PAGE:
Sometimes stuff is just stuff. And sometimes stuff takes over your life. For a family with special needs, medical stuff can take over your life.
I try not to let it.
I wrote about the challenges and ridiculous state of appointment juggling in the Busy Busy Month of May.
After an exhausting spring, summer where we reprioritised, and fall where we adjusted to many changes, our family is about to start a new state of busy. Cue the cycle of many medical and therapy appointments. But I think we are smarter this time around.
We’re taking charge and tightly prioritising.
We’ve decided (after endless research and requesting a doctor change) to go ahead with Human Growth Hormone Treatment for Little Miss Adorable. We know we need an Occupational Therapist to help Mr. Sensitive recognise letters and deal with the sensory demands in his life. Oh, it would be nice if Little Miss Adorable could walk, too. So we need more physiotherapy for her.
But that’s not as big of a priority as Mr. Sensitive’s letter recognition – the stress around his letters has caused some serious sleep disturbances, bed wetting and an eye tic. Never mind his demolishing total mood and sense of self-esteem. At a recent pediatrician’s visit my doctor handed me a list of books on dealing with ‘your anxious child.’ Add this to my stack of books on dealing with ‘your difficult child’ and ‘your out of synch kid.’
Mr. Sensitive is currently refusing to do anything with letters at home, and is avoiding anything to do with letters at school. His teacher brought in a SmartBoard (the coolest thing in educational technology so far) and set up a letter recognition game for Mr. Sensitive and his best friend.
After school I asked him how he liked playing the new game. He was grumpy and said he hated it. This is the kid that uses laptops and iPhones to create his own films and watch movies? What did he say about the SmartBoard letter game? It was too hard.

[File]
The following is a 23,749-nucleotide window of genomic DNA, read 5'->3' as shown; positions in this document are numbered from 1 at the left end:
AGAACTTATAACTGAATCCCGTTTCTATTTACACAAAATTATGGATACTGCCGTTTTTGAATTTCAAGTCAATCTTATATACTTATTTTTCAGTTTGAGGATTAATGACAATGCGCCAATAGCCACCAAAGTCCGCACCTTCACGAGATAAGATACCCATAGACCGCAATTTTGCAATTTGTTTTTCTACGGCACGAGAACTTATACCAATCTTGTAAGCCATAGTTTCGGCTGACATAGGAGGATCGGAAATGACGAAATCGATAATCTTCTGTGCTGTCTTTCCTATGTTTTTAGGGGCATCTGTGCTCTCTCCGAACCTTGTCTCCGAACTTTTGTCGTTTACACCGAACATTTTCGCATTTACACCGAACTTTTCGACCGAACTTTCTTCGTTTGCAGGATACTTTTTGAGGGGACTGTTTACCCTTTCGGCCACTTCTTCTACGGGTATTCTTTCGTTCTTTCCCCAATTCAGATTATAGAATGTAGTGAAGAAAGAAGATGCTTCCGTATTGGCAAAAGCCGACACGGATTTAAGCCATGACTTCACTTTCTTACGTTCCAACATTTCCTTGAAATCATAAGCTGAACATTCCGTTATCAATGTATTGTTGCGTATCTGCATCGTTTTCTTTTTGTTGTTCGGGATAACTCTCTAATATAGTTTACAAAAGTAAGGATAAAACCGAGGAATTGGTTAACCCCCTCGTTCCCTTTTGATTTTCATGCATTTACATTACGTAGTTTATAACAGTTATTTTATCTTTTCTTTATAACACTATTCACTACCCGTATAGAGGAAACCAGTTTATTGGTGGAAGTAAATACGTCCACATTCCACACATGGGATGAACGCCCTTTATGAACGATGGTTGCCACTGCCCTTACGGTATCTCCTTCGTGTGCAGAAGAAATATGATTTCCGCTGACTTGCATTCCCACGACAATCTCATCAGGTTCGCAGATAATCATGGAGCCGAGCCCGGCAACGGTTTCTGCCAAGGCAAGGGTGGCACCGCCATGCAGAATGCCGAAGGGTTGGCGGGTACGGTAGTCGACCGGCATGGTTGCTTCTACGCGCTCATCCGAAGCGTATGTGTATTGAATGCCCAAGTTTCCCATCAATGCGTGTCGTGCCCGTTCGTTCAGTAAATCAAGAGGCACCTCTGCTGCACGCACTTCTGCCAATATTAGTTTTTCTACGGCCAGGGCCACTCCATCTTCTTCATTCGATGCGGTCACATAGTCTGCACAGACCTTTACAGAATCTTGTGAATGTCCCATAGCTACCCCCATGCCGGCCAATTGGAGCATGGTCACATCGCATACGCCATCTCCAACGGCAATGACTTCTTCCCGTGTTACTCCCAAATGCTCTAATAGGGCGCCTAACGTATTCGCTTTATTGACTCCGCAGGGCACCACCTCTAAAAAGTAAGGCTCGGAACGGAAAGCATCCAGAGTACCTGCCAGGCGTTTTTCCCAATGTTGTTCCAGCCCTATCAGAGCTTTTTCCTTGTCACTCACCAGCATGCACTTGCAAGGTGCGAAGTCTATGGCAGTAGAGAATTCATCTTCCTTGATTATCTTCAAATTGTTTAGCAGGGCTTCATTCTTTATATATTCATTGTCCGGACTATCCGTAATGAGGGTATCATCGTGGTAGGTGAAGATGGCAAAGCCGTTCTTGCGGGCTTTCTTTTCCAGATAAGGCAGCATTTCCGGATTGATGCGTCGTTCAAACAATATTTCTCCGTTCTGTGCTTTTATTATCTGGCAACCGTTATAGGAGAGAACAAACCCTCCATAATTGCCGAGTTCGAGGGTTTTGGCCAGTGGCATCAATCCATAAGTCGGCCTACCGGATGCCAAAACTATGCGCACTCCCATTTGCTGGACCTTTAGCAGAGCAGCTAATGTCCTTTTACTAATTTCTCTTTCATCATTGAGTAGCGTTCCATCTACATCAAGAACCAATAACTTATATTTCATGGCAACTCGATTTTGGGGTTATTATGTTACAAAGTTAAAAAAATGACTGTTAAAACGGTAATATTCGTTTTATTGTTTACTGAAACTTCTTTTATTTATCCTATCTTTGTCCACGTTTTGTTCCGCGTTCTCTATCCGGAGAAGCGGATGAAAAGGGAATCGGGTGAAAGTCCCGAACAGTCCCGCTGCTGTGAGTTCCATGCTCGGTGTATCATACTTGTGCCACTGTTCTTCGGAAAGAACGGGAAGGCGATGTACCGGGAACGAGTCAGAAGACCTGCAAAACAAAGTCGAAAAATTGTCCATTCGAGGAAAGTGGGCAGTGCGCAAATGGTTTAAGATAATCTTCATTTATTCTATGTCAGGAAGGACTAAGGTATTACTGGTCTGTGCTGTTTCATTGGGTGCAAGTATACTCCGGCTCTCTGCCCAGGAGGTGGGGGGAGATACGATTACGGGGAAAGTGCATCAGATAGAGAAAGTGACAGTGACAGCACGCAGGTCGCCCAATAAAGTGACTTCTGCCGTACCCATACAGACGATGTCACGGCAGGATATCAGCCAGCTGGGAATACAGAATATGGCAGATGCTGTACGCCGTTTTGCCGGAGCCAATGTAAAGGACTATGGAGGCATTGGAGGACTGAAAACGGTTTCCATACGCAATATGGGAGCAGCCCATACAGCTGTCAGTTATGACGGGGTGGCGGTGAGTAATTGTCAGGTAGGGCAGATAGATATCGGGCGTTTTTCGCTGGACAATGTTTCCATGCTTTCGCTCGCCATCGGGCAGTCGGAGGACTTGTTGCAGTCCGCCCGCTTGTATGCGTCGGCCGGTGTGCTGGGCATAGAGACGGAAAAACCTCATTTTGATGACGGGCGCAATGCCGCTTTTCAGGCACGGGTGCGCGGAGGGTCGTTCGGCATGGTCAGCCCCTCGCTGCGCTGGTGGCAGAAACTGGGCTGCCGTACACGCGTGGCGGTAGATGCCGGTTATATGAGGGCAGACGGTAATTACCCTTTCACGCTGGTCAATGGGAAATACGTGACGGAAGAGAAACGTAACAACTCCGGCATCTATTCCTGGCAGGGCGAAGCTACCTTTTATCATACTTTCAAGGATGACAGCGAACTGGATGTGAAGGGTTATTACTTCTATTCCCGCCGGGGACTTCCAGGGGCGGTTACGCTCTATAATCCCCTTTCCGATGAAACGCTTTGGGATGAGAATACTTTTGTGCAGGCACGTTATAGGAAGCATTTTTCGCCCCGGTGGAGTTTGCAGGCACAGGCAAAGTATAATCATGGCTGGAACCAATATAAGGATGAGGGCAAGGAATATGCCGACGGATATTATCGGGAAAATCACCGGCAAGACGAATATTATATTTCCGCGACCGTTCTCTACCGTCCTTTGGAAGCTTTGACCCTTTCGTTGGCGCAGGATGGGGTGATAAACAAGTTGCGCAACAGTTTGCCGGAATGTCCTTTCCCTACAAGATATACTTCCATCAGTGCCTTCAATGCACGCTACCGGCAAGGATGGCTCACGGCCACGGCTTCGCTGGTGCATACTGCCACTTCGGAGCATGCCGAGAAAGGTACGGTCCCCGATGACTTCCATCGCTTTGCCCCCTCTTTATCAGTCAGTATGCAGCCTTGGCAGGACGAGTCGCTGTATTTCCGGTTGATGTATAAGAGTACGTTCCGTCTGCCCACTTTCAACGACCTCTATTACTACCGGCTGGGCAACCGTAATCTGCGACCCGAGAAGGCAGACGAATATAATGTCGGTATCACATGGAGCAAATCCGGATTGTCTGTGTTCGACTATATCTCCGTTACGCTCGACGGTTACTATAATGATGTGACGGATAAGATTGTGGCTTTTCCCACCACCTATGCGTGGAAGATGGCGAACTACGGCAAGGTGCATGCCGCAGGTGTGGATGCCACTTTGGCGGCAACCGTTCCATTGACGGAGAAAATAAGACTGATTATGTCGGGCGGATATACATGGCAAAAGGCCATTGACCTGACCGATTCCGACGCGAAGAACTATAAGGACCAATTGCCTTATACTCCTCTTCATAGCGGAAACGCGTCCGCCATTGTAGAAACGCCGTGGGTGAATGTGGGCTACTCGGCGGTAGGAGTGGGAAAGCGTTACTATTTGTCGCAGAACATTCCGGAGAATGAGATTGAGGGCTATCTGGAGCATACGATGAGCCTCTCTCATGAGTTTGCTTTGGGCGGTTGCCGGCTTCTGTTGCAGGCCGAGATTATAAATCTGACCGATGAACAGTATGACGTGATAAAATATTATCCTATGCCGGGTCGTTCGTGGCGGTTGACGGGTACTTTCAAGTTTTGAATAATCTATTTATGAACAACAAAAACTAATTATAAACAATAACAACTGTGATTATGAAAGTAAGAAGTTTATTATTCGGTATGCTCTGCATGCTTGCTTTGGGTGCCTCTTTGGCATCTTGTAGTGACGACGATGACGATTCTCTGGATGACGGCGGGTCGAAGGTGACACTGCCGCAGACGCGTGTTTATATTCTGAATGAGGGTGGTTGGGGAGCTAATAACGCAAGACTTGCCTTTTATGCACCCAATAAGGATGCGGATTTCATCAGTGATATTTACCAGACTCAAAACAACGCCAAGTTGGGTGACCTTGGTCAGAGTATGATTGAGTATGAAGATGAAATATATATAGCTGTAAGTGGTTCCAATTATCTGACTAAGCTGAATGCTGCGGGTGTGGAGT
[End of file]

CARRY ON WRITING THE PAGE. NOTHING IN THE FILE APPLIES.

So we are investing in tech and time to help Mr. Sensitive learn his letters before he rejects school in its entirety. Hubby bought him an iPad and we’re going back to our occupational therapist.
Little Miss Adorable’s major medical stuff fits into the sidelines of our life – sleep study, cardio exam, blood work – all the prerequisite stuff for Human Growth Hormone (HGH) therapy. HGH therapy will improve her muscle mass as well as make her taller. (Right now Baby Dunk is taller than she is.)
With Little Miss Adorable’s improved muscle mass, walking should follow. So we are not really worried about this.
Baby Dunk brings his own medical concerns. Namely, he is creating them. A biting, kicking, headbutting force of destruction, Baby Dunk is a force to be contended with. See Dunk Dunk Attacks for more on this. So far Baby Dunk has knocked out one of Hubby’s teeth (requiring a few dental exams and a specialist), bruised my orbital bone and nearly broke my nose (both times necessitating first aid at home via a bag of frozen veggies).
Missing tooth, bruised face and nearly broken nose – these don’t even register on our list of medical needs. They are simply not priorities. But damn, they hurt!